We’ve written several times (here, for example) about the Biomaterials Access Assurance Act (BAAA), 21 U.S.C. section 1604 et seq., and how it issues a get-out-of-litigation-free card to suppliers of raw materials and components. Today’s case, Connell v. Lima Corp. et al., 2019 WL 403855 (D. Idaho Jan. 30, 2019), supplies another illustration of the BAAA’s power. The plaintiffs sued for injuries after a hip prosthesis fractured. The defendants initially included the manufacturer and a supplier of component parts. The plaintiffs settled with the manufacturer and then directed their fire at the supplier. Big mistake. The remaining defendant moved for summary judgment, arguing that because all it had done was supply the stem and neck parts of the manufacturer’s hip system, all claims against it were preempted by the BAAA.
The plaintiff attempted to evade this rather clear preemption by recharacterizing the parts supplier as the actual manufacturer, and the (now-settled-out) manufacturer as a mere distributor. But, as John Adams said, facts are stubborn things. The actual, settled-out manufacturer had submitted the 510(k) application to the FDA, listing itself as the manufacturer of the “hip system,” which was made up of component parts. Moreover, the settled-out manufacturer – not the component parts supplier – had its name on the front of the IFU and the surgical technique brochure. The Supply Agreement between the manufacturer and the parts supplier also shed light on who was what. Importantly, when the settled-out manufacturer had received the component parts from the defendant supplier, those parts were not yet ready for implantation into a human being.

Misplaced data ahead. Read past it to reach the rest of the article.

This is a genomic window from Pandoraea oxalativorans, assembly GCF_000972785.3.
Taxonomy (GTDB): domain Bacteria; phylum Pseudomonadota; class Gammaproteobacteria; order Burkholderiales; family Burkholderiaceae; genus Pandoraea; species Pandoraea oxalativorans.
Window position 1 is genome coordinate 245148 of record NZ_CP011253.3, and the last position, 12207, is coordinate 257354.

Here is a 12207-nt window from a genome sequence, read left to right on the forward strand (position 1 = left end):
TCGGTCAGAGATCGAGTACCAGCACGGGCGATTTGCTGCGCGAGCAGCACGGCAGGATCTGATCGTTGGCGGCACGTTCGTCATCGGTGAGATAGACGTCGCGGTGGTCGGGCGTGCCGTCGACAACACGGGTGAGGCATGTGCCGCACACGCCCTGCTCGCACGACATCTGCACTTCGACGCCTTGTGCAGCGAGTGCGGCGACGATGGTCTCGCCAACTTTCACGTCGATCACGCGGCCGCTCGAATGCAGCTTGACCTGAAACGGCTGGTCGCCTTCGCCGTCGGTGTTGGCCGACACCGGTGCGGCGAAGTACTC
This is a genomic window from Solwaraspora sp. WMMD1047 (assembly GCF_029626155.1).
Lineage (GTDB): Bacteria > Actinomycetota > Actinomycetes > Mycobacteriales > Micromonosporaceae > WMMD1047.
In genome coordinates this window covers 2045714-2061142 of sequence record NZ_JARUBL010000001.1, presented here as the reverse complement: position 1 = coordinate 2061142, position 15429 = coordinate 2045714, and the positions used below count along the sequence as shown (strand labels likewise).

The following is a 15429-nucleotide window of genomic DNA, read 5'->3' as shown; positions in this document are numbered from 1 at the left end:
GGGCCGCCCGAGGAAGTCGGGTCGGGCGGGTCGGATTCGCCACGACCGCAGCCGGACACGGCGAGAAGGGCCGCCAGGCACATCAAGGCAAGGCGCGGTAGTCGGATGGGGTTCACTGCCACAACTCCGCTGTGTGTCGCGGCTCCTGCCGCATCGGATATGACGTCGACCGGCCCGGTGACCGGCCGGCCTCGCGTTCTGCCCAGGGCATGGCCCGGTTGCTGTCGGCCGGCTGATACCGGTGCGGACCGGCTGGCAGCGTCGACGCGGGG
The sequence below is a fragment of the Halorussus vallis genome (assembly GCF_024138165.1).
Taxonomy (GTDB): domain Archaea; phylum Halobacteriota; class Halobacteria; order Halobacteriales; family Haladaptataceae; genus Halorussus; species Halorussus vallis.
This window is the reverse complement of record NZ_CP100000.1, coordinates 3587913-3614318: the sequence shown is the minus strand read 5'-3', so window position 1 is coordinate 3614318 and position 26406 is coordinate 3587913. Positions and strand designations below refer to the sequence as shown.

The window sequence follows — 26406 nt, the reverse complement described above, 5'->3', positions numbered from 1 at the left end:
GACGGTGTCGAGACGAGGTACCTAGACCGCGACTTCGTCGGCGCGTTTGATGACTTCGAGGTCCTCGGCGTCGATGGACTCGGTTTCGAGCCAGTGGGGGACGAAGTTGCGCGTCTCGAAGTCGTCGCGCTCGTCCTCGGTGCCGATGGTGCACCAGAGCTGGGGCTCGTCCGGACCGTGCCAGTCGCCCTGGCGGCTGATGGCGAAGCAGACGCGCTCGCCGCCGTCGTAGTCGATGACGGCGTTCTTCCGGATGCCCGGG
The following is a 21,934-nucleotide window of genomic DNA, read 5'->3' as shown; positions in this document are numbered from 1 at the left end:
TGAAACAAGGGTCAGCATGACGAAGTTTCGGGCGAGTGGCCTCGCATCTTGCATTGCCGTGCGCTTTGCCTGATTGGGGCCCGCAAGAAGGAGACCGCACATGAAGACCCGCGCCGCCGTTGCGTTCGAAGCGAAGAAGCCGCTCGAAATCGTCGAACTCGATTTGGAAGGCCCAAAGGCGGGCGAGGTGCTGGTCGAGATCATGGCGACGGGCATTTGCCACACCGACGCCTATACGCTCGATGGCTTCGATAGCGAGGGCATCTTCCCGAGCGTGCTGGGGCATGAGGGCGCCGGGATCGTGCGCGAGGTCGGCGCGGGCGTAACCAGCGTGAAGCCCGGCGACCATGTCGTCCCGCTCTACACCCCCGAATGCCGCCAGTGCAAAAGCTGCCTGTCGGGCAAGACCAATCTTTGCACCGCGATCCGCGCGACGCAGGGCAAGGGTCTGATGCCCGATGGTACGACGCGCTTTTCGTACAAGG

The plaintiffs’ product liability claims would not have been pre-empted by the BAAA if the remaining defendant acted (1) as manufacturer of the implant; (2) as seller of the implant; or (3) furnished raw materials or component parts for the implant that failed to meet applicable contractual requirements or specifications. But the answer was No, No, and No. The court considered whether there might be some basis to treat the parts supplier as a manufacturer of the implant. Under the BAAA, this exclusion applies only in three situations: first, if the parts supplier registered or was required to register with the Secretary of Health and Human Services and included or was required to include the implant on a list of devices filed with the Secretary; second, if the parts supplier was subject to a declaration issued by the Secretary that stated the company was required to so register and list the implant but filed to do so; and third, if the supplier was related by common ownership or control to the manufacturer. Again, three strikes and the plaintiffs were out. and that meant that the supplier defendant was out of the case. BAAA preemption applied and the parts supplier was dismissed.